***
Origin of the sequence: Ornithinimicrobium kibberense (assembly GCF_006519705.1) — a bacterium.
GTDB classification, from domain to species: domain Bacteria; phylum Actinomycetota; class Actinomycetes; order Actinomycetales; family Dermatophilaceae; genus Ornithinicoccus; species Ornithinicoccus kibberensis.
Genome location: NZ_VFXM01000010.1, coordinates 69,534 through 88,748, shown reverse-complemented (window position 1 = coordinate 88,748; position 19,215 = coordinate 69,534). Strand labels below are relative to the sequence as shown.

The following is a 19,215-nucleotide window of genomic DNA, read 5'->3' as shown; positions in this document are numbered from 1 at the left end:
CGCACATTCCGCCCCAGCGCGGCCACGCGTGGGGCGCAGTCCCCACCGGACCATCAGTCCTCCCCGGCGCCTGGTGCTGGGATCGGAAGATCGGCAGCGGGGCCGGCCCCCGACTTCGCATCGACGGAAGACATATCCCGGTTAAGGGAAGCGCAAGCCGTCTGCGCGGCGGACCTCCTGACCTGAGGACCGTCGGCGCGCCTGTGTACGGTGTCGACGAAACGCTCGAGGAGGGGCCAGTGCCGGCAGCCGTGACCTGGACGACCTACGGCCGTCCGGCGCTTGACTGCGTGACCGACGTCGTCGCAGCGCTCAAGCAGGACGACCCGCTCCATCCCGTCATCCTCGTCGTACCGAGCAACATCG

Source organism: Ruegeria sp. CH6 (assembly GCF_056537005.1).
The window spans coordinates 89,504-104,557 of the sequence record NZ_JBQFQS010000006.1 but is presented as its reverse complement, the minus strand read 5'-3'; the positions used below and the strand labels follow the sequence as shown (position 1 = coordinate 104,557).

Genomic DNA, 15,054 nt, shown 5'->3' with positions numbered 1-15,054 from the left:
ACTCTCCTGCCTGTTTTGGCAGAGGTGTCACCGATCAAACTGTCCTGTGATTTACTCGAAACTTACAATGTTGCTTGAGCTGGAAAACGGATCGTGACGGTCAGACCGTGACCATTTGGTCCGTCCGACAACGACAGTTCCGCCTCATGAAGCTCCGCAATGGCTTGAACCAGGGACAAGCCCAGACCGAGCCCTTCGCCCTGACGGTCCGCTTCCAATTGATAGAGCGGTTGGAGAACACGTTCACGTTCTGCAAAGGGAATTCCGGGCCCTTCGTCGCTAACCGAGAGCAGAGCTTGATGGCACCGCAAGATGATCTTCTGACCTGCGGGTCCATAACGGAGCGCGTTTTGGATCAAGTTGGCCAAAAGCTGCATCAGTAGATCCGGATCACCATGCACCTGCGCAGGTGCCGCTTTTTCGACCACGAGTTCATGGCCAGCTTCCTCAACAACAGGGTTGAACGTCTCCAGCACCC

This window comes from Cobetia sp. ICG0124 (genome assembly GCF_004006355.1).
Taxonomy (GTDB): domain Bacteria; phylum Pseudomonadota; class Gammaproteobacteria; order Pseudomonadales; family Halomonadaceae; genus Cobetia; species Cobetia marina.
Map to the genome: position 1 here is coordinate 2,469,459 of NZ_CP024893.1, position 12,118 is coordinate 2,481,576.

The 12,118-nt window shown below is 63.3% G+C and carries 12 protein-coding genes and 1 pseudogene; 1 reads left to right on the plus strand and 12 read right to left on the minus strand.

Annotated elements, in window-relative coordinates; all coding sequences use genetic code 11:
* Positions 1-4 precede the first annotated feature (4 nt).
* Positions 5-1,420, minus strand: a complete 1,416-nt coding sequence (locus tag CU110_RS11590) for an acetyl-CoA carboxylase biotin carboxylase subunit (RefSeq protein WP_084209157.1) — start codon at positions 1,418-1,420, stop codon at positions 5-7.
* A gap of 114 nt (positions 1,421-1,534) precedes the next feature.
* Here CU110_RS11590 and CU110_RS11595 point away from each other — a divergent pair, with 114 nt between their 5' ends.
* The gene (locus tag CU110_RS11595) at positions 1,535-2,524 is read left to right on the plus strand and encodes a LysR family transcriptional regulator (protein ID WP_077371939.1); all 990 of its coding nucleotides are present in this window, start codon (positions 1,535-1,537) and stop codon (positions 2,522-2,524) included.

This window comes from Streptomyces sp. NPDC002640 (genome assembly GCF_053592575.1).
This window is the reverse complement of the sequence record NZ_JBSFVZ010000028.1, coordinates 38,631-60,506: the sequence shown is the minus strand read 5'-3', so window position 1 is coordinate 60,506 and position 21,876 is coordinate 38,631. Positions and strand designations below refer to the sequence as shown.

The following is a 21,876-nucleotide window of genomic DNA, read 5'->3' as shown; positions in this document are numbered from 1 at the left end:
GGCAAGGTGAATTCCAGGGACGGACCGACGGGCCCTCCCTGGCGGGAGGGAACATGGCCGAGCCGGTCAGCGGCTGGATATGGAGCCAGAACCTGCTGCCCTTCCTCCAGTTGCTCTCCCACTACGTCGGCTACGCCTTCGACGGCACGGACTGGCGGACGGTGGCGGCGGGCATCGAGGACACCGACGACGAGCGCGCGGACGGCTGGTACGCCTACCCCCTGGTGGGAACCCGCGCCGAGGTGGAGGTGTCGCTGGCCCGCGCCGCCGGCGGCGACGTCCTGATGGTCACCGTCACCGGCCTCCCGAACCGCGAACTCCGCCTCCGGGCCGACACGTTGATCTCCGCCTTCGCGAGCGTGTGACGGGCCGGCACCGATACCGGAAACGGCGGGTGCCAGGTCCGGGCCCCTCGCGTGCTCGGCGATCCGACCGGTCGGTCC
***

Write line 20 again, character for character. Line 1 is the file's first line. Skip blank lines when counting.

This window comes from Streptomyces sp. NPDC002640 (genome assembly GCF_053592575.1).